My tendency has been toward an academic style, because that’s what I was familiar with. You’ll see it in some of my articles. Here, I’m going to write about my experiences. I can’t predict how that will be, so let’s just see what happens.
Scary changes seem prevalent these days. So as not to become weighed down in the heaviness, I find it helps to notice my thinking and responses, and dedicate time to being still, so there’s some rest from constant thinking and worrying, and space for something else, something fresh to come in. That’s about being inspired. Inspiration brings a lightness of being. We need it to make a difference. What inspires you?
I want to give an example of recent scary and the inspirational good. In the back yard of friends in Berkeley recently, I was sitting in the spa tub shielded on either side, but not to the sky, by bamboo plants and lush garden. The moon was rising and I was reminded of being at Tassajara Zen Centre, deep in the Californian wilderness where one can sit in the Japanese bathhouse looking out through magnificent pines all silvery with moonlight. Magical. That memory was overridden by the sound of a helicopter. Around and around it flew, since there was an event at the university that ‘needed’ surveillance.
Rumoured to have cost over sixty thousand dollars, the helicopter took precedence over the homeless people who slept out all night as usual. I saw them on my run each morning. At first I was shocked there were so many and then someone told me there were a lot of homeless people here because they’d been hunted from other cities, plus the Californian weather was kinder to them.
The weather was not so kind on the way to Santa Fe. Back in February, when I was doing a reconnaissance to Georgia O’Keeffe’s “Ghost Ranch”, the train passed through a number of missions. Snow fell on the fields, the thin horses, the beat-up cars, collapsing adobes and what appear to be small metal box-homes. Snow has a way of softening; of making beautiful, and it would have been so were it not for the forlorn state of everything else. Kind of sad-beautiful, but no, the overwhelming fact was that it was far too cold to be sleeping in a metal box.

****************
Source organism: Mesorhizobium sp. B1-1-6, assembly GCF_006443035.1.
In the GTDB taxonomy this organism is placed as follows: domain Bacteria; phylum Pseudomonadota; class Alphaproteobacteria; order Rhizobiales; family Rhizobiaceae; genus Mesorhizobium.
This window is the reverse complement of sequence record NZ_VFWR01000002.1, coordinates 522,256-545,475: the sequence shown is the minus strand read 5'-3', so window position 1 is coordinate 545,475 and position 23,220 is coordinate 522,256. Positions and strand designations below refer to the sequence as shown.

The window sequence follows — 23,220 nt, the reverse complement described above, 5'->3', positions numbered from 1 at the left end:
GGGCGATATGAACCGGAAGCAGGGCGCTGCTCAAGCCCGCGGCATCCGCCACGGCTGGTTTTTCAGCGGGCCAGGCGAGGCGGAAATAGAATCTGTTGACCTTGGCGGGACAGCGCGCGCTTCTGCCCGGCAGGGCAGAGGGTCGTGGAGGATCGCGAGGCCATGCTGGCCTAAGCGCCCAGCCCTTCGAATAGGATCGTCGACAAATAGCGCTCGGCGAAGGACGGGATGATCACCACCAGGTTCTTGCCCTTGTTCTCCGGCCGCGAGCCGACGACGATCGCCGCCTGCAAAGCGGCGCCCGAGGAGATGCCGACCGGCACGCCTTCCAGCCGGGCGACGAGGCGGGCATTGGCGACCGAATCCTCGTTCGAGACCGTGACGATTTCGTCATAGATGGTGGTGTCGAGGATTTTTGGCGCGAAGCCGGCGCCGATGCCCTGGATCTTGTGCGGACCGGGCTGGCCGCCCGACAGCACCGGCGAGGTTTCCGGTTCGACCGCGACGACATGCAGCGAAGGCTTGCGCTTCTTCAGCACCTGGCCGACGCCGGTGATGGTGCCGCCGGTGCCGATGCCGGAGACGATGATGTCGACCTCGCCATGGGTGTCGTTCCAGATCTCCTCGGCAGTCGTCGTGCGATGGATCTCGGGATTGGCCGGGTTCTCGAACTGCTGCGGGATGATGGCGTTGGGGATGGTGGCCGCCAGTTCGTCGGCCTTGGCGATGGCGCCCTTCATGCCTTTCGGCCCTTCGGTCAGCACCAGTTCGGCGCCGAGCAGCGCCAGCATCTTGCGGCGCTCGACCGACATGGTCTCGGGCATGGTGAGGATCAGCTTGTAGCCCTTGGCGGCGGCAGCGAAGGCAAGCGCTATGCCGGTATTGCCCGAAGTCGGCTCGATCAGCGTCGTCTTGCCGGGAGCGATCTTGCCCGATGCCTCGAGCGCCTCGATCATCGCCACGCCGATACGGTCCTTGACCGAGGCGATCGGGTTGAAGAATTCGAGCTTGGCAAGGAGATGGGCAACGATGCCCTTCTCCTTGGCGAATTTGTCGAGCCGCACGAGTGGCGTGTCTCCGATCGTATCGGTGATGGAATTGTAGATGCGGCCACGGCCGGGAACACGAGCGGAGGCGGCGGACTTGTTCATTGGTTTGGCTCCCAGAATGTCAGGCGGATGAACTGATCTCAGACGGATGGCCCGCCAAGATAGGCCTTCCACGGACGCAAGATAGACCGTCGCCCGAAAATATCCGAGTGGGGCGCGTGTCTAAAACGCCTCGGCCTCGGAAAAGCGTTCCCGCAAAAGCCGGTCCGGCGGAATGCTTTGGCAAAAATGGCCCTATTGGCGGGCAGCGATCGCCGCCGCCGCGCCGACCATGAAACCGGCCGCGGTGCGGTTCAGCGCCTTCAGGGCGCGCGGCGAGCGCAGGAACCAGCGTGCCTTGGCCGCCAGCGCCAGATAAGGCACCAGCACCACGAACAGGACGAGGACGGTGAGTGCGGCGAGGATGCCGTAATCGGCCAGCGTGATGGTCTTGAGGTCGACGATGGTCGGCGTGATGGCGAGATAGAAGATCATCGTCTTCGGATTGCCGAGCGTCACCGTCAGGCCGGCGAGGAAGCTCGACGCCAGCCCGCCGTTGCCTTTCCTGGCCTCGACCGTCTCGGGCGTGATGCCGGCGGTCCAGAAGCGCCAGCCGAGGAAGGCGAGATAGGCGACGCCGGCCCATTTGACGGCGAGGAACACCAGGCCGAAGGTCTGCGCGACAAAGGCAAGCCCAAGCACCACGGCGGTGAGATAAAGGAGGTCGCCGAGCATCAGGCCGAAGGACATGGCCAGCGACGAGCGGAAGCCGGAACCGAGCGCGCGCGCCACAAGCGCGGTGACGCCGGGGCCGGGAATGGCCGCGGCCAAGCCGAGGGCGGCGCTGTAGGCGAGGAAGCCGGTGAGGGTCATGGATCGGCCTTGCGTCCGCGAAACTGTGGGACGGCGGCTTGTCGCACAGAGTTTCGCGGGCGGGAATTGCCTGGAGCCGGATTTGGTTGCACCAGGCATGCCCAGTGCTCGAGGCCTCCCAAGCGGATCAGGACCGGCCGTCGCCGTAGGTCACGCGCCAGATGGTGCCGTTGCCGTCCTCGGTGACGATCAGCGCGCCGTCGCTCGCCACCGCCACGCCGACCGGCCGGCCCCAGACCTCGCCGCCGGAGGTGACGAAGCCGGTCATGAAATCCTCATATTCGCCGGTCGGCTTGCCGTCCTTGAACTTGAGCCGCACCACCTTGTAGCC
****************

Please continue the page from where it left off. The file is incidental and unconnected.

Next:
The severe contrast and stark bones softened by the fake flower in O’Keeffe’s painting convey a sense of New Mexico in winter. Death is close by. I was blessed to be warm and passing through in a beautiful borrowed coat. Walking to my lodgings in Taos, the snow-flakes drifted so gently. Have you ever felt snowflakes on your eyelashes?!
Two friends, both named Philip evoke great warmth in my heart. Both are marvellous humans. The first Philip I met is a dancer. He’s danced internationally and rurally and probably for his dinner, bless him. Now he teaches dance to people with Parkinson’s Disease, Alzheimer’s and other maladies that cause frailty and slow demise. I know what he’s up to, aiming to take the ‘dis’ away from disability. Less heroic, but very special to me, P1, as I’ll fondly call him here, has remembered and celebrated my birthday every year of the twenty two I’ve known him.
When my daughter, aged three, pointed out the holes in his socks (as his feet were sticking out the end of the make-shift bed in my lounge room), P1 promptly and conspiratorially replied they were there especially to let the smells out. The entranced and complicit Rose had made a friend for life.
My second special Philip lives in Japan. P2 teaches there and performs his poetry whenever he can. The first time I met P2 was when he was performing in downtown Wagga Wagga. A genius in action, you know when a performer sees you in a crowd and sets his or her sites on you as a kind of safe place to return? Well, it was like that. Afterwards we met, and he was grateful. Mutual-fan-club, house-on-fire kind of stuff. That was my first year at art school – the year 2000 – and his awesome poem ‘This is an emergency, it’s just another day’ could have been my anthem for that year. That was the year of slipping from science to art… and how incredibly rich it was. My dear P’s were part of the rapidly unfolding adventure, and still are, helping me love my life.